Social media appears to have permeated every aspect of our personal and professional lives. To many, a person without a social media presence presents a quandary: Do they “really” exist? What are they hiding?
In fact, many excellent candidates don’t maintain a regular presence on social media. They may be concerned with issues of privacy and security, or they may simply lack the time to keep up with Facebook or Twitter. To determine whether a candidate’s social media absence should be a red flag, consider these questions:
- Does the candidate have any social media presence, and if so, where? Despite its preeminence as the only site geared toward the work world, LinkedIn loses many promising candidates due to its often-awkward messaging and communication features and its conspicuous lack of a “block” option. Twitter loses potential users who find its rapid pace and short message limits confusing; users who prefer not to mix the personal and the professional frequently skip Facebook altogether. First, determine where the candidate’s social media presence is centered: A candidate who skips LinkedIn but has adapted Facebook to work as an outstanding professional profile should be considered for ingenuity and the self-awareness required to know what works best for them.
- Does the candidate’s career path demand social media site participation? Candidates who specialize in IT or who come from an entrepreneurial background may have decided that conventional social media sites are not for them. Candidates who do highly creative or innovative work may prefer to showcase it through their own websites, blogs, or forums. They may use sites like YouTube to show off their work without engaging in the social aspect of the comment threads. Find out what the candidate does and where it is showcased – a conventional site like LinkedIn might simply be the wrong medium for highlighting the excellence of the work.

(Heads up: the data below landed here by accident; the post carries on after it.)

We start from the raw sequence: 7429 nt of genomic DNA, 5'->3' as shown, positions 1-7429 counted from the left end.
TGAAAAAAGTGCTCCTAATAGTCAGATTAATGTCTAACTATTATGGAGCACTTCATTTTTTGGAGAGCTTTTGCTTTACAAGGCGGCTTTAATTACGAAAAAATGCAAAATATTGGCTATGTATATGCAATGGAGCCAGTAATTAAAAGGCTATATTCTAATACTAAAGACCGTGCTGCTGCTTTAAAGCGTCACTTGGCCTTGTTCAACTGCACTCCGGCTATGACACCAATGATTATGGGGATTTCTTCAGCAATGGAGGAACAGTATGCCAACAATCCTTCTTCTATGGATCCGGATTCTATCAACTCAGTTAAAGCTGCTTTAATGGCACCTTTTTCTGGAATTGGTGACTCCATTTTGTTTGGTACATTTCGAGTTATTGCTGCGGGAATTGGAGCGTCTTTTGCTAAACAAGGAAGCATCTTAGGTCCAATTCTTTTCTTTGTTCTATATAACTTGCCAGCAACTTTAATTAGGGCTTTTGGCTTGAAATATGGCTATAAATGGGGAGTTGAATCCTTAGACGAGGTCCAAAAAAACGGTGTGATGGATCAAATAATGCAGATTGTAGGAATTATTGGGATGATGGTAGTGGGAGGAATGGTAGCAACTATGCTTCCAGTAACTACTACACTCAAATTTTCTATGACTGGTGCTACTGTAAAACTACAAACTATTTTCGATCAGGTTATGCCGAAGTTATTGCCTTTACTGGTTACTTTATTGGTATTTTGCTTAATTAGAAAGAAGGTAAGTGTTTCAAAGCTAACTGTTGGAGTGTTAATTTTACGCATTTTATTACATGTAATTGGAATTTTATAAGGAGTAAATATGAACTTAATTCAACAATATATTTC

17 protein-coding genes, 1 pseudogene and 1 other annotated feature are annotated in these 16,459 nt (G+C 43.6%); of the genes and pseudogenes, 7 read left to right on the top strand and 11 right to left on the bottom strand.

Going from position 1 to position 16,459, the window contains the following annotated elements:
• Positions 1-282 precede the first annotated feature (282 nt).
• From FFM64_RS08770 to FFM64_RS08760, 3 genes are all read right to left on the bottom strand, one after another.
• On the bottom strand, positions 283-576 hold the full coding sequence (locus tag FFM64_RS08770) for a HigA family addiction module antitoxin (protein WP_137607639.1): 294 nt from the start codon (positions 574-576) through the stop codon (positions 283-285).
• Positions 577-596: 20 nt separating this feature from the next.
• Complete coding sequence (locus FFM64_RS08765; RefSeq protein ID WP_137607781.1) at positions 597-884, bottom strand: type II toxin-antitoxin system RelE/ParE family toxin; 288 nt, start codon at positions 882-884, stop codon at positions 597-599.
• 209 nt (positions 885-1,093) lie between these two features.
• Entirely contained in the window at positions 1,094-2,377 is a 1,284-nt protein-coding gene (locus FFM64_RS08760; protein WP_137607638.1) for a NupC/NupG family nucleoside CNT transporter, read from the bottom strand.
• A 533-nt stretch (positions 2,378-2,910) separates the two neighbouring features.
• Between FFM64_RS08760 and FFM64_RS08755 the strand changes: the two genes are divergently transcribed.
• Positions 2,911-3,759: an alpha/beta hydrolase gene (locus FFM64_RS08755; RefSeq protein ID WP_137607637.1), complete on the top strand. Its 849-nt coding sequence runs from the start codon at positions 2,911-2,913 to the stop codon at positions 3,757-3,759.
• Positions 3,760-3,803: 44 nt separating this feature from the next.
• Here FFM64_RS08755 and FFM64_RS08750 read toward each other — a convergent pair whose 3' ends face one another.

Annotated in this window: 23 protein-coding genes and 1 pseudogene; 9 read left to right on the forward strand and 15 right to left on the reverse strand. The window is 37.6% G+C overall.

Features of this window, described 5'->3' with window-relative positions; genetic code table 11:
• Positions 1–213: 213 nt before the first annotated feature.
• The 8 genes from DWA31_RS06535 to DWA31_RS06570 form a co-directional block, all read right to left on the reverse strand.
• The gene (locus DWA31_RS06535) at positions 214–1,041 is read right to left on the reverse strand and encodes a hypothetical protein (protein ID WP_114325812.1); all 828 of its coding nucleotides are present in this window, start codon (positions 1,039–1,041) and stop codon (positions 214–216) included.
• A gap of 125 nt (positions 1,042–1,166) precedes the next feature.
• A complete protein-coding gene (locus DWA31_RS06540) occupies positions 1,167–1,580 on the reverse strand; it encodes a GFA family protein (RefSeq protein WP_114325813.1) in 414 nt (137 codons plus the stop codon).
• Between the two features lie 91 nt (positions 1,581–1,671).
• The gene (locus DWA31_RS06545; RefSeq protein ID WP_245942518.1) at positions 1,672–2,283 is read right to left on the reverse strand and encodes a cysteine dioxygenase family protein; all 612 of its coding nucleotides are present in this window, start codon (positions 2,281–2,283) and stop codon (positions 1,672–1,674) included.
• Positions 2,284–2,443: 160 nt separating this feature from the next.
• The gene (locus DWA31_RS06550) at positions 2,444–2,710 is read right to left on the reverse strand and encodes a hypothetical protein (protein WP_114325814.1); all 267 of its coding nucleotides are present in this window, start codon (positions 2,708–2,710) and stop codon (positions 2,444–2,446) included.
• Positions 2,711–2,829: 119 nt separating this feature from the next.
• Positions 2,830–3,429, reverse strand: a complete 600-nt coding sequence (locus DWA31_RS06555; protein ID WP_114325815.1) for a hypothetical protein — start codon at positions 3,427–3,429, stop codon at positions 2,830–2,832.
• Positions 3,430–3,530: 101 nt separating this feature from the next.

- Why did the candidate skip social media? In addition to security or privacy concerns, social media sites impose costs that some professionals choose to avoid. Updating and reading threads takes time that a dedicated professional might want to spend on his or her next big project. Building friend networks on these sites also takes time, and can often result in a professional unproductively comparing their work to others’ output – another cost that can drain motivation. A candidate who deliberately avoids social media in order to improve his or her own work offers great potential for any organization.
At Marquee Staffing, our recruiters can help you find top candidates throughout SoCal – no matter where they are hiding. Contact us today to learn more.